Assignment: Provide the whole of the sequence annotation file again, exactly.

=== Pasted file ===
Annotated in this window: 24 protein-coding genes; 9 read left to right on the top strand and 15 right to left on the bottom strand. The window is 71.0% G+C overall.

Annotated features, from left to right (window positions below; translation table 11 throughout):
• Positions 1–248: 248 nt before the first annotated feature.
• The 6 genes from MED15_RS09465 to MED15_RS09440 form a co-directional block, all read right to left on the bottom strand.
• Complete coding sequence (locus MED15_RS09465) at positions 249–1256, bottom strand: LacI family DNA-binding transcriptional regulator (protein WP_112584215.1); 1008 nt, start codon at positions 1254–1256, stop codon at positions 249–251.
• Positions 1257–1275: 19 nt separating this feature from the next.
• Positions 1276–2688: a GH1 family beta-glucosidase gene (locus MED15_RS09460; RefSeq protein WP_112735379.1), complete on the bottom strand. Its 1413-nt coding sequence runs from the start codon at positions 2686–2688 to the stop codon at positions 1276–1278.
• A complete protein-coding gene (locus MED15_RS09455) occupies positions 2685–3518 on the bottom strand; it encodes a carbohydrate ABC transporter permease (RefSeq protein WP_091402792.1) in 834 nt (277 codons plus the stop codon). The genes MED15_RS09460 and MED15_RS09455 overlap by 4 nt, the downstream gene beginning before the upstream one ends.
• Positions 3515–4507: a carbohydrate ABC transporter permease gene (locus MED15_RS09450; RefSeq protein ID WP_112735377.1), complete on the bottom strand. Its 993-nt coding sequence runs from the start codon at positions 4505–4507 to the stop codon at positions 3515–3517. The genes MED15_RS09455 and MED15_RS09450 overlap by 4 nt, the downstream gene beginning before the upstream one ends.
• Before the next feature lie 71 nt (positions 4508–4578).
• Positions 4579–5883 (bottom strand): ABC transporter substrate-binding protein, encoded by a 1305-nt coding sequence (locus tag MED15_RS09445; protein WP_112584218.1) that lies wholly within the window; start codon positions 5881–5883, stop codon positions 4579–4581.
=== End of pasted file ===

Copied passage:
Annotated in this window: 24 protein-coding genes; 9 read left to right on the top strand and 15 right to left on the bottom strand. The window is 71.0% G+C overall.

Annotated features, from left to right (window positions below; translation table 11 throughout):
• Positions 1–248: 248 nt before the first annotated feature.
• The 6 genes from MED15_RS09465 to MED15_RS09440 form a co-directional block, all read right to left on the bottom strand.
• Complete coding sequence (locus MED15_RS09465) at positions 249–1256, bottom strand: LacI family DNA-binding transcriptional regulator (protein WP_112584215.1); 1008 nt, start codon at positions 1254–1256, stop codon at positions 249–251.
• Positions 1257–1275: 19 nt separating this feature from the next.
• Positions 1276–2688: a GH1 family beta-glucosidase gene (locus MED15_RS09460; RefSeq protein WP_112735379.1), complete on the bottom strand. Its 1413-nt coding sequence runs from the start codon at positions 2686–2688 to the stop codon at positions 1276–1278.
• A complete protein-coding gene (locus MED15_RS09455) occupies positions 2685–3518 on the bottom strand; it encodes a carbohydrate ABC transporter permease (RefSeq protein WP_091402792.1) in 834 nt (277 codons plus the stop codon). The genes MED15_RS09460 and MED15_RS09455 overlap by 4 nt, the downstream gene beginning before the upstream one ends.
• Positions 3515–4507: a carbohydrate ABC transporter permease gene (locus MED15_RS09450; RefSeq protein ID WP_112735377.1), complete on the bottom strand. Its 993-nt coding sequence runs from the start codon at positions 4505–4507 to the stop codon at positions 3515–3517. The genes MED15_RS09455 and MED15_RS09450 overlap by 4 nt, the downstream gene beginning before the upstream one ends.
• Before the next feature lie 71 nt (positions 4508–4578).
• Positions 4579–5883 (bottom strand): ABC transporter substrate-binding protein, encoded by a 1305-nt coding sequence (locus tag MED15_RS09445; protein WP_112584218.1) that lies wholly within the window; start codon positions 5881–5883, stop codon positions 4579–4581.